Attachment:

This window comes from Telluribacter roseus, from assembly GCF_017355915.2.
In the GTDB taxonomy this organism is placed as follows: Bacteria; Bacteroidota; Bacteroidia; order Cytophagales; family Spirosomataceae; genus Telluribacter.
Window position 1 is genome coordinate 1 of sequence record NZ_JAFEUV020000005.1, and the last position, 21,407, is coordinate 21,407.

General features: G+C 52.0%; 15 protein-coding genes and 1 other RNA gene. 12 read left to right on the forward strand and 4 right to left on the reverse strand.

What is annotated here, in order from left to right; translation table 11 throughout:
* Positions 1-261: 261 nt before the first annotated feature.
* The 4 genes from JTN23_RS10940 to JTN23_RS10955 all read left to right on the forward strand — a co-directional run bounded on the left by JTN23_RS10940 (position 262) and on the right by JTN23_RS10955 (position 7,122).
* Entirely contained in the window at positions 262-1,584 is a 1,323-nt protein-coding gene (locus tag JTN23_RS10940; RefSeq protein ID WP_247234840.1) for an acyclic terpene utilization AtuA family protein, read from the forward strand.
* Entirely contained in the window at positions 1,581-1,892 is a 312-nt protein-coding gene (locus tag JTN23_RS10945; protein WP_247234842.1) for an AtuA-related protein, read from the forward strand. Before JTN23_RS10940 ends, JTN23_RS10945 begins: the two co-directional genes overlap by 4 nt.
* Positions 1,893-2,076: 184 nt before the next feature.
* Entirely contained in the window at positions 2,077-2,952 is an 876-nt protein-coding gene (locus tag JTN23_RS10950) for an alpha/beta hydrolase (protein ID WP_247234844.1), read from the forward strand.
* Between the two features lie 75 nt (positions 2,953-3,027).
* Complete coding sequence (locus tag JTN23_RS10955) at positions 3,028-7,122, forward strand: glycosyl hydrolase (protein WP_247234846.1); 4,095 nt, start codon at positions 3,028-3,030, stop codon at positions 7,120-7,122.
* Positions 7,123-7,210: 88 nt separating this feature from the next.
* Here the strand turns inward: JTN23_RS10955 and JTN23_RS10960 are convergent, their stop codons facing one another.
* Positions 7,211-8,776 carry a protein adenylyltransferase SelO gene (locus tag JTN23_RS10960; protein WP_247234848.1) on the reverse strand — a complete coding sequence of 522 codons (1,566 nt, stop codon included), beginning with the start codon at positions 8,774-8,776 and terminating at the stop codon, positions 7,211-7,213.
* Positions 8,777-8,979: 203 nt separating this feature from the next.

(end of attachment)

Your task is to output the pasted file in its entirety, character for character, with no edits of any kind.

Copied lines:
This window comes from Telluribacter roseus, from assembly GCF_017355915.2.
In the GTDB taxonomy this organism is placed as follows: Bacteria; Bacteroidota; Bacteroidia; order Cytophagales; family Spirosomataceae; genus Telluribacter.
Window position 1 is genome coordinate 1 of sequence record NZ_JAFEUV020000005.1, and the last position, 21,407, is coordinate 21,407.

General features: G+C 52.0%; 15 protein-coding genes and 1 other RNA gene. 12 read left to right on the forward strand and 4 right to left on the reverse strand.

What is annotated here, in order from left to right; translation table 11 throughout:
* Positions 1-261: 261 nt before the first annotated feature.
* The 4 genes from JTN23_RS10940 to JTN23_RS10955 all read left to right on the forward strand — a co-directional run bounded on the left by JTN23_RS10940 (position 262) and on the right by JTN23_RS10955 (position 7,122).
* Entirely contained in the window at positions 262-1,584 is a 1,323-nt protein-coding gene (locus tag JTN23_RS10940; RefSeq protein ID WP_247234840.1) for an acyclic terpene utilization AtuA family protein, read from the forward strand.
* Entirely contained in the window at positions 1,581-1,892 is a 312-nt protein-coding gene (locus tag JTN23_RS10945; protein WP_247234842.1) for an AtuA-related protein, read from the forward strand. Before JTN23_RS10940 ends, JTN23_RS10945 begins: the two co-directional genes overlap by 4 nt.
* Positions 1,893-2,076: 184 nt before the next feature.
* Entirely contained in the window at positions 2,077-2,952 is an 876-nt protein-coding gene (locus tag JTN23_RS10950) for an alpha/beta hydrolase (protein ID WP_247234844.1), read from the forward strand.
* Between the two features lie 75 nt (positions 2,953-3,027).
* Complete coding sequence (locus tag JTN23_RS10955) at positions 3,028-7,122, forward strand: glycosyl hydrolase (protein WP_247234846.1); 4,095 nt, start codon at positions 3,028-3,030, stop codon at positions 7,120-7,122.
* Positions 7,123-7,210: 88 nt separating this feature from the next.
* Here the strand turns inward: JTN23_RS10955 and JTN23_RS10960 are convergent, their stop codons facing one another.
* Positions 7,211-8,776 carry a protein adenylyltransferase SelO gene (locus tag JTN23_RS10960; protein WP_247234848.1) on the reverse strand — a complete coding sequence of 522 codons (1,566 nt, stop codon included), beginning with the start codon at positions 8,774-8,776 and terminating at the stop codon, positions 7,211-7,213.
* Positions 8,777-8,979: 203 nt separating this feature from the next.